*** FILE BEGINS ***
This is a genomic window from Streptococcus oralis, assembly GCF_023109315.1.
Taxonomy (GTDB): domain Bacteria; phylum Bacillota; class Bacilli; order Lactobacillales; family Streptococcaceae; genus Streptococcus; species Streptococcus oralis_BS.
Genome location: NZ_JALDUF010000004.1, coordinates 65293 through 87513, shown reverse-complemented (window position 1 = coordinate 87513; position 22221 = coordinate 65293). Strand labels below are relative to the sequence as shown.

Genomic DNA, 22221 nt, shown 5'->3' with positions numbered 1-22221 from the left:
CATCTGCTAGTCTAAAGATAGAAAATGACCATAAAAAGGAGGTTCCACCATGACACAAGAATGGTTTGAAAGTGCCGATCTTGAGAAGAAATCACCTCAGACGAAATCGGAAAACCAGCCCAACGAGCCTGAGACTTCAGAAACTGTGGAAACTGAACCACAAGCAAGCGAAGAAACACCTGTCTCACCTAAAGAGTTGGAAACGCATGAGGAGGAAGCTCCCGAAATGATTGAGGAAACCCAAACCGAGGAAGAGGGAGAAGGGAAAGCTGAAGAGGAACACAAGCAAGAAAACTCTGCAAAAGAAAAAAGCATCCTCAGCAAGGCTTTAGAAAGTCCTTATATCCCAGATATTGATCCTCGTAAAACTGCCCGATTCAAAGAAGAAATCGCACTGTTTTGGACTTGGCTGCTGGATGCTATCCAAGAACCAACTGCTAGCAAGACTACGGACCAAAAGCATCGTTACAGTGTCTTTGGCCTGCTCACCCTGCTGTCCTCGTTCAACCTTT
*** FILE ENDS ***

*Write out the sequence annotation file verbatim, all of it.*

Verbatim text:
This is a genomic window from Streptococcus oralis, assembly GCF_023109315.1.
Taxonomy (GTDB): domain Bacteria; phylum Bacillota; class Bacilli; order Lactobacillales; family Streptococcaceae; genus Streptococcus; species Streptococcus oralis_BS.
Genome location: NZ_JALDUF010000004.1, coordinates 65293 through 87513, shown reverse-complemented (window position 1 = coordinate 87513; position 22221 = coordinate 65293). Strand labels below are relative to the sequence as shown.

Genomic DNA, 22221 nt, shown 5'->3' with positions numbered 1-22221 from the left:
CATCTGCTAGTCTAAAGATAGAAAATGACCATAAAAAGGAGGTTCCACCATGACACAAGAATGGTTTGAAAGTGCCGATCTTGAGAAGAAATCACCTCAGACGAAATCGGAAAACCAGCCCAACGAGCCTGAGACTTCAGAAACTGTGGAAACTGAACCACAAGCAAGCGAAGAAACACCTGTCTCACCTAAAGAGTTGGAAACGCATGAGGAGGAAGCTCCCGAAATGATTGAGGAAACCCAAACCGAGGAAGAGGGAGAAGGGAAAGCTGAAGAGGAACACAAGCAAGAAAACTCTGCAAAAGAAAAAAGCATCCTCAGCAAGGCTTTAGAAAGTCCTTATATCCCAGATATTGATCCTCGTAAAACTGCCCGATTCAAAGAAGAAATCGCACTGTTTTGGACTTGGCTGCTGGATGCTATCCAAGAACCAACTGCTAGCAAGACTACGGACCAAAAGCATCGTTACAGTGTCTTTGGCCTGCTCACCCTGCTGTCCTCGTTCAACCTTT